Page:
In part one of our blog to discover the timeline of publishing we ended with wooden tablets that were covered in wax and written on by a stylus. The next development was a real game changer for printing and it was the invention of paper.
Invention of Paper
The real beginnings of publishing were with the invention of paper by the Chinese back in 105 AD. The paper was made from a variety of materials, including hemp but also included things such as bark.
With this invention also came the practice of writing in ink, the early paper leaves could be then bound together to form rudimentary books, with protective front and back covers to keep the leaves from being damaged.
Another hundred years later, these books were being embellished by illustrations so that the text looked better but also to help explain it. Gradually this paper was made more robust so that it could withstand paints and other inks.
Up to 1000 AD all books were handwritten, writers used to make several copies of the same pages that were kept in libraries. But in 220 AD a process called block printing was developed for designs on clothes, and the very first publishers decided to use the same technique for the printed word.
Wooden frames had letters and patterns that could be inserted, then covered in ink and then pressed on to paper. Thus, the very first printing presses were invented, which really have not changed that much over history.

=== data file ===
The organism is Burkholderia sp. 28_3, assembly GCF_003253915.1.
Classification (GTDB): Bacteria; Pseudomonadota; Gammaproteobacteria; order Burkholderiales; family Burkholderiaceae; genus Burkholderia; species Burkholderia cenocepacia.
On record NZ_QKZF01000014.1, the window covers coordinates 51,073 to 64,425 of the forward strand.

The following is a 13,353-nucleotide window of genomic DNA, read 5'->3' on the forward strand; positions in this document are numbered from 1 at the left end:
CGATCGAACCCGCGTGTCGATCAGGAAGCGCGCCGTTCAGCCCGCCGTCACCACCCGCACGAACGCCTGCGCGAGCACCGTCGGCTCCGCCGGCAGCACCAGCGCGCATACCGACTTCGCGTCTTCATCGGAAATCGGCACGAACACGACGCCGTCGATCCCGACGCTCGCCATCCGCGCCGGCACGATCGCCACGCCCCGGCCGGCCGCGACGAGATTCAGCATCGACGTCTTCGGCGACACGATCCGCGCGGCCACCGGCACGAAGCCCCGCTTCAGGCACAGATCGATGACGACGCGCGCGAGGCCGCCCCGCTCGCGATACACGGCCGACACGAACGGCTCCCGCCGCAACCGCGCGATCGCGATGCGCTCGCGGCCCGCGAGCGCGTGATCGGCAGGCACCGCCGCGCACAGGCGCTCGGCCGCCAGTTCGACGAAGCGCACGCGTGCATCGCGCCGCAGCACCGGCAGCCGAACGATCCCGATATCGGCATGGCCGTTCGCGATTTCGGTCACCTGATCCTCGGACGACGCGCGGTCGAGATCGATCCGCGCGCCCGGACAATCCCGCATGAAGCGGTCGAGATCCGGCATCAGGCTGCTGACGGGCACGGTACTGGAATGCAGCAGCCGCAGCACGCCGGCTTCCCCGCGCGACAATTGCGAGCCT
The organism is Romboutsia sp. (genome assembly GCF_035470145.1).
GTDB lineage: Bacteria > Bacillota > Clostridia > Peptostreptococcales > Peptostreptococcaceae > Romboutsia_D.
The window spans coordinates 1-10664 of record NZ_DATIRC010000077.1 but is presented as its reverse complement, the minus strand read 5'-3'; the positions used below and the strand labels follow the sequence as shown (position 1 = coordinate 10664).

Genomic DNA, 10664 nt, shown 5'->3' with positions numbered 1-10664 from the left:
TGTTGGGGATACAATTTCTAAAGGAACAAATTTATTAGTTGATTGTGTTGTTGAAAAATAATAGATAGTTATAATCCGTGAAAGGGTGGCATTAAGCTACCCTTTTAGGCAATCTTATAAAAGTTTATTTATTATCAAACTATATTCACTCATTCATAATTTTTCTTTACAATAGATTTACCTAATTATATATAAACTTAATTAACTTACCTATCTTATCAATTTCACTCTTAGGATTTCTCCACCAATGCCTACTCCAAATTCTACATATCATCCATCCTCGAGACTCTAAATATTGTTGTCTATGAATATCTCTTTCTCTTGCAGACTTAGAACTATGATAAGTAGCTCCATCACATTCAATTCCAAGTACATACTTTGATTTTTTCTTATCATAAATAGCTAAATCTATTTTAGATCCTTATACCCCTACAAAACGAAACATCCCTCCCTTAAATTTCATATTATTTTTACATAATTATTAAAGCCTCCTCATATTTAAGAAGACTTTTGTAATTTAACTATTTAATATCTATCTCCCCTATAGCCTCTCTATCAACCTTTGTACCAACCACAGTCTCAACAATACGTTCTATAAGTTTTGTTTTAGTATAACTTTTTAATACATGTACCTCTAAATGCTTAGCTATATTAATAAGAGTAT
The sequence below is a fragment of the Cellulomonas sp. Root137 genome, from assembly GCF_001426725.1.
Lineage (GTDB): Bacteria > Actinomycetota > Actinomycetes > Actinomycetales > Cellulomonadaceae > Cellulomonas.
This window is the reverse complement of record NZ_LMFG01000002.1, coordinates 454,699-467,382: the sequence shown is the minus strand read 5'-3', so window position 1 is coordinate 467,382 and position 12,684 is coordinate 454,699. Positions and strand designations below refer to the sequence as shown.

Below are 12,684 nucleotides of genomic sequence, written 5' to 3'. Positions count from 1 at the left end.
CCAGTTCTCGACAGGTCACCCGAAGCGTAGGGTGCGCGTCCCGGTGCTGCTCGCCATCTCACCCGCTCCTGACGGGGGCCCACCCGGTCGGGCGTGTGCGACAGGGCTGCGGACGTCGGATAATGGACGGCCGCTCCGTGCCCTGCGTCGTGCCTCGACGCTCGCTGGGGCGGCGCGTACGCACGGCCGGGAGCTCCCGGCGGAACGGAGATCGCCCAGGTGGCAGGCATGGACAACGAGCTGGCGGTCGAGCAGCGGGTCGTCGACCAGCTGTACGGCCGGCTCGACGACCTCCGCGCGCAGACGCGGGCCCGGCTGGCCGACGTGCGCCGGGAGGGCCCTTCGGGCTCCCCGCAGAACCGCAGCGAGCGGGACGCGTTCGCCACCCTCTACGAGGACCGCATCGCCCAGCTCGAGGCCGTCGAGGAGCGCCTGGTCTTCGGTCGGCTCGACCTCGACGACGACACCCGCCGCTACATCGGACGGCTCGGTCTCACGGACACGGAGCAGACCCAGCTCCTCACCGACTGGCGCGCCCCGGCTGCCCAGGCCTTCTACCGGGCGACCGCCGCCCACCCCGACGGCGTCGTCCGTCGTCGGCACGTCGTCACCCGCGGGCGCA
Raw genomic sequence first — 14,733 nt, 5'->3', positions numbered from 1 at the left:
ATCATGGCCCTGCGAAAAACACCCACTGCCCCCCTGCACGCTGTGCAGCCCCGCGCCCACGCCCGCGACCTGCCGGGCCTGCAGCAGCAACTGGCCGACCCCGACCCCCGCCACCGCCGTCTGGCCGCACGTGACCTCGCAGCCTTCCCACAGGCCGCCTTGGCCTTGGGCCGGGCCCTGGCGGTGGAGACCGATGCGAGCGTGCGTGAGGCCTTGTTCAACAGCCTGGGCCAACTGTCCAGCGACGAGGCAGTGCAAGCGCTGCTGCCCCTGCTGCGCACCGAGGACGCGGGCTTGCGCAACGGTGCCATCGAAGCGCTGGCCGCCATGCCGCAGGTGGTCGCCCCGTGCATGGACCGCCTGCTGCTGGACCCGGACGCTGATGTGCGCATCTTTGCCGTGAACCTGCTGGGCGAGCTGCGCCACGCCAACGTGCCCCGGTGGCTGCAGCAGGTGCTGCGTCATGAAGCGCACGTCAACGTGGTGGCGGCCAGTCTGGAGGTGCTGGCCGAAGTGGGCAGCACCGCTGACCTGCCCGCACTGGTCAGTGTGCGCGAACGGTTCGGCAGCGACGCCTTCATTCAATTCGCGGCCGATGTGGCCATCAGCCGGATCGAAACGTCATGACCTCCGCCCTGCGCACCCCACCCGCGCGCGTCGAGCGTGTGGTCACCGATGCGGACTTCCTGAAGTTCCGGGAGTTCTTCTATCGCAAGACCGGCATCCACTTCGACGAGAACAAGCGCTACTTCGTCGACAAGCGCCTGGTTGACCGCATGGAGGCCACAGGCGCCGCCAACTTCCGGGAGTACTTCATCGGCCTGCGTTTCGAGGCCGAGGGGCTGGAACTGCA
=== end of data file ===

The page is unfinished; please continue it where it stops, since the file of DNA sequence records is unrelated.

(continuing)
In 1040 AD the very first typewriter was invented, again in China. The movable device was revolutionary as it had all the letters and patterns placed on one board. This device had its drawbacks, the most notable one was the seeping of ink into the blocks.
It took another four hundred years for the Europeans to invent the first machine made out of metal with all the letters and patterns fixed to separate arms. This device was used to print the first published bible in the form of a book.
The Printing Press
It was not until 1500 AD that printing as we know it today first was established with the invention of the printing press. This new invention changed printing forever as it means a book could be published for the masses. Using a press made the process cheaper, faster and unified, and soon all sorts of periodicals, newspapers, leaflets were flying out on mass.
During the mid-1500’s traditional publishing was in full swing, in particular it flourished the most in the USA and Europe where the format was most popular. Back then the printer would buy an author’s work and then publish it themselves and take all the revenues.
The final most important development in publishing came in the 1800’s with the invention of copyright. Up until then there was so much piracy in the publishing world that it threatened to bring the industry to its knees, and copyright helped to protect both the authors and the publishing houses. Today of course there are e-books and digital printing, but the traditional publishing houses are still there and making a living.